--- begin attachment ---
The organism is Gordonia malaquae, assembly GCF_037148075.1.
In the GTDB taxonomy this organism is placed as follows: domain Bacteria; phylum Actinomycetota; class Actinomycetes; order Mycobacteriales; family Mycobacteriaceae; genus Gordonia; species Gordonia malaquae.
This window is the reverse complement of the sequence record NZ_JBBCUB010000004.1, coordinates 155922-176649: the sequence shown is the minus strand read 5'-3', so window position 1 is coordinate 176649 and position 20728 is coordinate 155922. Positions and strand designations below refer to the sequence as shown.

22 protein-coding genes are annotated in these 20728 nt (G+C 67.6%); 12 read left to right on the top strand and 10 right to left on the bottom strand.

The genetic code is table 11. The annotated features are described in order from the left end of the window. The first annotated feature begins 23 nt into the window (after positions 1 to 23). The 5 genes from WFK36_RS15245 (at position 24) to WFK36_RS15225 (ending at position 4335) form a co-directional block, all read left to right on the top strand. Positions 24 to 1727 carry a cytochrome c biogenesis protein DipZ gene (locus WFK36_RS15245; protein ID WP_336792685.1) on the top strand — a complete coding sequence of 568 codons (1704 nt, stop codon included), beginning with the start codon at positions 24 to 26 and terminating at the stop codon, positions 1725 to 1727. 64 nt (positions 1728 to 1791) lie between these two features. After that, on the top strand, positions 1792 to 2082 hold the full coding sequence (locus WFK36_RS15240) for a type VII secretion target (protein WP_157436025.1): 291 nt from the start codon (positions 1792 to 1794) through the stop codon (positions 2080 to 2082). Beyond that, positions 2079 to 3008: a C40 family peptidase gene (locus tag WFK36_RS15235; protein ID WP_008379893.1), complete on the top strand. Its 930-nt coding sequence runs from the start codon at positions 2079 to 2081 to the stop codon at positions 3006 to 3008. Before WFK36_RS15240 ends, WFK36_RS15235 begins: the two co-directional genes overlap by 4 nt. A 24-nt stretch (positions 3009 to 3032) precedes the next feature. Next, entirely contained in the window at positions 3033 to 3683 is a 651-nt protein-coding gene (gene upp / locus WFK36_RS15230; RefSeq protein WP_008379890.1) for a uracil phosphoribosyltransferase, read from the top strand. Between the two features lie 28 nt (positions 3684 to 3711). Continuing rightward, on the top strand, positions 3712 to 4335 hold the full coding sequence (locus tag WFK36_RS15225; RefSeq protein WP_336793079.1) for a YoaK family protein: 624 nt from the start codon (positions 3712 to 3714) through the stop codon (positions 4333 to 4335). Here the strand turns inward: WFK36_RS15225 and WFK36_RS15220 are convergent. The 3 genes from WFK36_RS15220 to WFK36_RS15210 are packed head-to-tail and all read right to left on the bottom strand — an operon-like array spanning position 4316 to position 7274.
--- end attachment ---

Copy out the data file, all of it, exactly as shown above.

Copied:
The organism is Gordonia malaquae, assembly GCF_037148075.1.
In the GTDB taxonomy this organism is placed as follows: domain Bacteria; phylum Actinomycetota; class Actinomycetes; order Mycobacteriales; family Mycobacteriaceae; genus Gordonia; species Gordonia malaquae.
This window is the reverse complement of the sequence record NZ_JBBCUB010000004.1, coordinates 155922-176649: the sequence shown is the minus strand read 5'-3', so window position 1 is coordinate 176649 and position 20728 is coordinate 155922. Positions and strand designations below refer to the sequence as shown.

22 protein-coding genes are annotated in these 20728 nt (G+C 67.6%); 12 read left to right on the top strand and 10 right to left on the bottom strand.

The genetic code is table 11. The annotated features are described in order from the left end of the window. The first annotated feature begins 23 nt into the window (after positions 1 to 23). The 5 genes from WFK36_RS15245 (at position 24) to WFK36_RS15225 (ending at position 4335) form a co-directional block, all read left to right on the top strand. Positions 24 to 1727 carry a cytochrome c biogenesis protein DipZ gene (locus WFK36_RS15245; protein ID WP_336792685.1) on the top strand — a complete coding sequence of 568 codons (1704 nt, stop codon included), beginning with the start codon at positions 24 to 26 and terminating at the stop codon, positions 1725 to 1727. 64 nt (positions 1728 to 1791) lie between these two features. After that, on the top strand, positions 1792 to 2082 hold the full coding sequence (locus WFK36_RS15240) for a type VII secretion target (protein WP_157436025.1): 291 nt from the start codon (positions 1792 to 1794) through the stop codon (positions 2080 to 2082). Beyond that, positions 2079 to 3008: a C40 family peptidase gene (locus tag WFK36_RS15235; protein ID WP_008379893.1), complete on the top strand. Its 930-nt coding sequence runs from the start codon at positions 2079 to 2081 to the stop codon at positions 3006 to 3008. Before WFK36_RS15240 ends, WFK36_RS15235 begins: the two co-directional genes overlap by 4 nt. A 24-nt stretch (positions 3009 to 3032) precedes the next feature. Next, entirely contained in the window at positions 3033 to 3683 is a 651-nt protein-coding gene (gene upp / locus WFK36_RS15230; RefSeq protein WP_008379890.1) for a uracil phosphoribosyltransferase, read from the top strand. Between the two features lie 28 nt (positions 3684 to 3711). Continuing rightward, on the top strand, positions 3712 to 4335 hold the full coding sequence (locus tag WFK36_RS15225; RefSeq protein WP_336793079.1) for a YoaK family protein: 624 nt from the start codon (positions 3712 to 3714) through the stop codon (positions 4333 to 4335). Here the strand turns inward: WFK36_RS15225 and WFK36_RS15220 are convergent. The 3 genes from WFK36_RS15220 to WFK36_RS15210 are packed head-to-tail and all read right to left on the bottom strand — an operon-like array spanning position 4316 to position 7274.